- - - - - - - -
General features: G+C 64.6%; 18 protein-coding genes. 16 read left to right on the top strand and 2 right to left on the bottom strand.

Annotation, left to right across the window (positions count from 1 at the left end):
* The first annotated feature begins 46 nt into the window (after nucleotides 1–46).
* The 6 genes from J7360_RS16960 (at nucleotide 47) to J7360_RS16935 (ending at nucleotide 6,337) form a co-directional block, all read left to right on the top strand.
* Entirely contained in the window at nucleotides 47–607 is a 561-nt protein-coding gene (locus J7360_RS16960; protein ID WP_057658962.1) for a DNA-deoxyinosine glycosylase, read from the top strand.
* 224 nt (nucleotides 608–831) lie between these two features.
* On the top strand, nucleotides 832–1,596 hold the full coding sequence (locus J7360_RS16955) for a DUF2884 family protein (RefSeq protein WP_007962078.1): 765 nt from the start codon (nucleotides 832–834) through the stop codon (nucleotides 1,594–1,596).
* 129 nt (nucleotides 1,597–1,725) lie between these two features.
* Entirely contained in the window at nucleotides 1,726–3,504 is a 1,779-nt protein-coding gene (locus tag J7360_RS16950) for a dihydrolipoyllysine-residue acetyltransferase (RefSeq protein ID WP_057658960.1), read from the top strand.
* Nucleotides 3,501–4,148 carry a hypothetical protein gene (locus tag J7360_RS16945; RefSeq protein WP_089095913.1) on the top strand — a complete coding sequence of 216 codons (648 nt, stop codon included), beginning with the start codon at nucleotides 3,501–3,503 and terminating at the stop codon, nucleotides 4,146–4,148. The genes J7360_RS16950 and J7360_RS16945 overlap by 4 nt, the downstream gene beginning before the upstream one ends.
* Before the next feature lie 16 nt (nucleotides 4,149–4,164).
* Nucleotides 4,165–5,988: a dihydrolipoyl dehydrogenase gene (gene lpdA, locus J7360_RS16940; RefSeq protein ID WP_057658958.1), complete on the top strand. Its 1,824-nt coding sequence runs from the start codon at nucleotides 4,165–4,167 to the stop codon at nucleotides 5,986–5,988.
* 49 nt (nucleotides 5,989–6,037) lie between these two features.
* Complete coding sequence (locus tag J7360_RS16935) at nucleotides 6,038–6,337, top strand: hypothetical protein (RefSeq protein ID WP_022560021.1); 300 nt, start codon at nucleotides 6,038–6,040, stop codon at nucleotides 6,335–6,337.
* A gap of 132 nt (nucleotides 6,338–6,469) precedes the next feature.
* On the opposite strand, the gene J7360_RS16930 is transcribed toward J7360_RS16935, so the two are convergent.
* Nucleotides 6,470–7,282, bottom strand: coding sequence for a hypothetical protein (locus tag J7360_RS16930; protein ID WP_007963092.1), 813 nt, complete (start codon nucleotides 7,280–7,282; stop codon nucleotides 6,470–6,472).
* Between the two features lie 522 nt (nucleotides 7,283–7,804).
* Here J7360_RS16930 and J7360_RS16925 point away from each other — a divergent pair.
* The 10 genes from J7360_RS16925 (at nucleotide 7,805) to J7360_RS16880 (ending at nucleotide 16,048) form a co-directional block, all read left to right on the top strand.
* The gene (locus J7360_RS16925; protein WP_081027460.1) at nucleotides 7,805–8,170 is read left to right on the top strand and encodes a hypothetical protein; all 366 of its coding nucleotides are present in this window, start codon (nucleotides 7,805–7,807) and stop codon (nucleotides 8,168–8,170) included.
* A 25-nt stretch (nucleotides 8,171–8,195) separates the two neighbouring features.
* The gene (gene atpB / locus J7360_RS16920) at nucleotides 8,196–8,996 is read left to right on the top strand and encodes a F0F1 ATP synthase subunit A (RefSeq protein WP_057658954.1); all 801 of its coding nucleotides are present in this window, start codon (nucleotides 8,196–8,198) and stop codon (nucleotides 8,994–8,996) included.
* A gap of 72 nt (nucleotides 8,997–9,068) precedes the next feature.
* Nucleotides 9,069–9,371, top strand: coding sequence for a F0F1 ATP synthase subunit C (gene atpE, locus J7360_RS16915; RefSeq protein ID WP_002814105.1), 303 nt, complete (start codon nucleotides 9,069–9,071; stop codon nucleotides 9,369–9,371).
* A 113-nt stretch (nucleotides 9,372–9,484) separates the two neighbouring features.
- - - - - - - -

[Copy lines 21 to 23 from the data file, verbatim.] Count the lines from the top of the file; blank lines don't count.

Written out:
* The gene (locus J7360_RS16925; protein WP_081027460.1) at nucleotides 7,805–8,170 is read left to right on the top strand and encodes a hypothetical protein; all 366 of its coding nucleotides are present in this window, start codon (nucleotides 7,805–7,807) and stop codon (nucleotides 8,168–8,170) included.
* A 25-nt stretch (nucleotides 8,171–8,195) separates the two neighbouring features.
* The gene (gene atpB / locus J7360_RS16920) at nucleotides 8,196–8,996 is read left to right on the top strand and encodes a F0F1 ATP synthase subunit A (RefSeq protein WP_057658954.1); all 801 of its coding nucleotides are present in this window, start codon (nucleotides 8,196–8,198) and stop codon (nucleotides 8,994–8,996) included.